$foo (meaning the first
$ in my echo command is dropped)
$ is run as a command. Echo doesn't require spaces between arguments, it just takes them.
$'$foo' expands to run the command
$ (which isn't a command so it ignores it) and then echo
'$foo'. Anything in
'' is taken at face value - it doesn't expand it or anything. You can put what you want in '' and nothing happens.
If you replace the
$$ it echos the process ID.
pwd (which means the bash expands
$foo, my variable, to its value)
"" doesn't prevent it expanding.
"" is normally used to ensure there is a value to compare to.
If you have a variable that could be empty (e.g. it is from a
grep result) then you want to compare to another value / variable, you have to put the first variable in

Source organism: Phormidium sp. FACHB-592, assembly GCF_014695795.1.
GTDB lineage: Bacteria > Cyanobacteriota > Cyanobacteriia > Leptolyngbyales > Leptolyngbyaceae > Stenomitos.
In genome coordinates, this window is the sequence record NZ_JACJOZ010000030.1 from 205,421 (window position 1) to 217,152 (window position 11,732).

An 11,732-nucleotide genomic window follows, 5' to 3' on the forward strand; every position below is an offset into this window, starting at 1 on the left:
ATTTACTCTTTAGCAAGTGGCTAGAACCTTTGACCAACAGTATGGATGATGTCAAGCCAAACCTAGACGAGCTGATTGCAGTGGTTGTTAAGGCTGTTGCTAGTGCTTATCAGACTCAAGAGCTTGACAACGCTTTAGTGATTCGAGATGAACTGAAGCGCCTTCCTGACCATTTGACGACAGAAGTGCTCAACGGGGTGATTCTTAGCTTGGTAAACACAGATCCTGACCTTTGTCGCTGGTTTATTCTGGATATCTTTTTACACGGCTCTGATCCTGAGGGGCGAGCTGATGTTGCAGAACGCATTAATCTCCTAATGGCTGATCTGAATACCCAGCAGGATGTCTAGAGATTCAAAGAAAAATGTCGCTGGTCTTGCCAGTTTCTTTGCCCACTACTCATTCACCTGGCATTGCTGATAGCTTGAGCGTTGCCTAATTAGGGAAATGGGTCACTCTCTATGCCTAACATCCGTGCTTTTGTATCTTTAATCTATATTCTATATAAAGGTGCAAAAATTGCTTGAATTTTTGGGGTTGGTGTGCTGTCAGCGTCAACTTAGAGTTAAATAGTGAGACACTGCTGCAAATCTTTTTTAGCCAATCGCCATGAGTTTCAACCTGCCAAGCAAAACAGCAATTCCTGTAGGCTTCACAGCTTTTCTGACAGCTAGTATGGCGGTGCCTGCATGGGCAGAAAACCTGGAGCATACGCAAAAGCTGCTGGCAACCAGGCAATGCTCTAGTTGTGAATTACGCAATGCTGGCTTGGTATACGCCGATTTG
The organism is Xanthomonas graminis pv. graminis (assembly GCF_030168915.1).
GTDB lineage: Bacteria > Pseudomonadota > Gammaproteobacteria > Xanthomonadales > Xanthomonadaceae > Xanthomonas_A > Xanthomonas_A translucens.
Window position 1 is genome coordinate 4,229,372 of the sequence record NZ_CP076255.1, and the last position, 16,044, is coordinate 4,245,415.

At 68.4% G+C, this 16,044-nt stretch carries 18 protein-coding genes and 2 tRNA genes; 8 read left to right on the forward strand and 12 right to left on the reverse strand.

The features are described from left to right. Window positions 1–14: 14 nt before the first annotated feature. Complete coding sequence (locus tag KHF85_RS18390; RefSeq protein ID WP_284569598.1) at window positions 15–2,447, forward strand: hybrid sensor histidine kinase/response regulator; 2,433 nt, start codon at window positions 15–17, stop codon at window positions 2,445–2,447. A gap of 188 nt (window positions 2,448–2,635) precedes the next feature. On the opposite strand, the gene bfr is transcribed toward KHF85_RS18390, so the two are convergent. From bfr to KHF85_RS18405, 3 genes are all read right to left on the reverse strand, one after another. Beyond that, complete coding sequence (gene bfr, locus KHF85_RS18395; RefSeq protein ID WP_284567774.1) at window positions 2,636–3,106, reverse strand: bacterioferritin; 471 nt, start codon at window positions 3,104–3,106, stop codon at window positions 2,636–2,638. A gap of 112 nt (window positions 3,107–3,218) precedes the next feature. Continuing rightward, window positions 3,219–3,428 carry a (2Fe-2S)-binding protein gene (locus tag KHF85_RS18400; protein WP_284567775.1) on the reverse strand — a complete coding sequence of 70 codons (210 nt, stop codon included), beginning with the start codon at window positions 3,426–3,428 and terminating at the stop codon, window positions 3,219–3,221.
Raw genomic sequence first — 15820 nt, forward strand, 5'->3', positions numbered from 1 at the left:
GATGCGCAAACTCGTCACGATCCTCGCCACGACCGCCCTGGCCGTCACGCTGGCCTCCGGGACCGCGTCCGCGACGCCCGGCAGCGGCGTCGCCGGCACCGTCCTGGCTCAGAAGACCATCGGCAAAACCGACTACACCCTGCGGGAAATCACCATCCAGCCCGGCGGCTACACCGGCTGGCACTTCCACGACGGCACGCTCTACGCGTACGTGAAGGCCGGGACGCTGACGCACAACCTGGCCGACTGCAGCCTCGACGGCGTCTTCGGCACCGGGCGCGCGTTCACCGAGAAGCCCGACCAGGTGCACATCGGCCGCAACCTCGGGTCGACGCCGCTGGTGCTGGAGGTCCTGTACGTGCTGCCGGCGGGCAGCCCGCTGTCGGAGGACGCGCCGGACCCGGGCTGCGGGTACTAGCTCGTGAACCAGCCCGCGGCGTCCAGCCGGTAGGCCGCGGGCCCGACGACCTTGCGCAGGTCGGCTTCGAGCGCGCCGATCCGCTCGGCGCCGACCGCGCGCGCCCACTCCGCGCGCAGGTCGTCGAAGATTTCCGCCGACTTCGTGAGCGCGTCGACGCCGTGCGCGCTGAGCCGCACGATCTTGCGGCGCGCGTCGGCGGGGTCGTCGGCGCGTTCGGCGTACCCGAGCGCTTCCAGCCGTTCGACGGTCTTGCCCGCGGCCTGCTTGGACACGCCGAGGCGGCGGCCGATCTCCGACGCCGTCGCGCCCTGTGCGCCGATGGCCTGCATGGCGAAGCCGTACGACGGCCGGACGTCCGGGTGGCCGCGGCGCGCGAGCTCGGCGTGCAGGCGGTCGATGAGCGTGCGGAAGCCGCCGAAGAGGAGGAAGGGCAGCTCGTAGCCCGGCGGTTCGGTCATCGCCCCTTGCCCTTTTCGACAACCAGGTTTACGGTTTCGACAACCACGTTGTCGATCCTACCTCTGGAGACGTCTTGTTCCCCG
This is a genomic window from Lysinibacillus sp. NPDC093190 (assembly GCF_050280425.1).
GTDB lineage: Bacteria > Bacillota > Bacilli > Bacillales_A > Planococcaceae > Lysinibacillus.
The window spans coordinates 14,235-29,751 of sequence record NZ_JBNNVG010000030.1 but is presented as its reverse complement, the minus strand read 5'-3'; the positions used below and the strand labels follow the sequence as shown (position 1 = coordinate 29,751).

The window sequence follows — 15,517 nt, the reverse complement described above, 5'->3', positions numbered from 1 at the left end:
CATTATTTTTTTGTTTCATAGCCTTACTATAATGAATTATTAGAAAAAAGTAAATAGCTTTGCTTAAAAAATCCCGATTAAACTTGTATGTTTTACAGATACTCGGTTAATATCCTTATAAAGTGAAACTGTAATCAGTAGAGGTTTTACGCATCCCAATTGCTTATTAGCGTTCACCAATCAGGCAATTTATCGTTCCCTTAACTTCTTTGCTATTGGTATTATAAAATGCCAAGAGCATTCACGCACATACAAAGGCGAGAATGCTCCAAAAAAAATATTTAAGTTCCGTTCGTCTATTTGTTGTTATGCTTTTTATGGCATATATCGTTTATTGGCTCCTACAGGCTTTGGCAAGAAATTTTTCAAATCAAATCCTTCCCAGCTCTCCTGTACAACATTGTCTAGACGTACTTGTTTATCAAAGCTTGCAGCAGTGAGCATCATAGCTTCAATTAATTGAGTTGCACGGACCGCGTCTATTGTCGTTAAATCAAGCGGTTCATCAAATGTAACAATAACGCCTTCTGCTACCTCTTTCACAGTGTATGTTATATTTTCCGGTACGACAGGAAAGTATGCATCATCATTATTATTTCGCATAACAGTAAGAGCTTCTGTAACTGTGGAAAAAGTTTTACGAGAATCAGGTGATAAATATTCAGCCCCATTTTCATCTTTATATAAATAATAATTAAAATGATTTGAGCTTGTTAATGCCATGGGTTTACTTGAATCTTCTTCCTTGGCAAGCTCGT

"". This ensures that there is always a comparison to check, rather than just an empty section of code (as bash sees) which gives an error.
Finally, number 3. This is interesting.
$~/scripts (I expected it to print
~/scripts and not
That's because (in this case) echo is printing the
$ character first. Putting something in backticks causes the value of the variable to be run as a command (the better way to do it in more recent versions of bash is
So first it echos
$ then it expands
`pwd` which is run and returns
~/Scripts. But we had the
$ print earlier - so the whole output is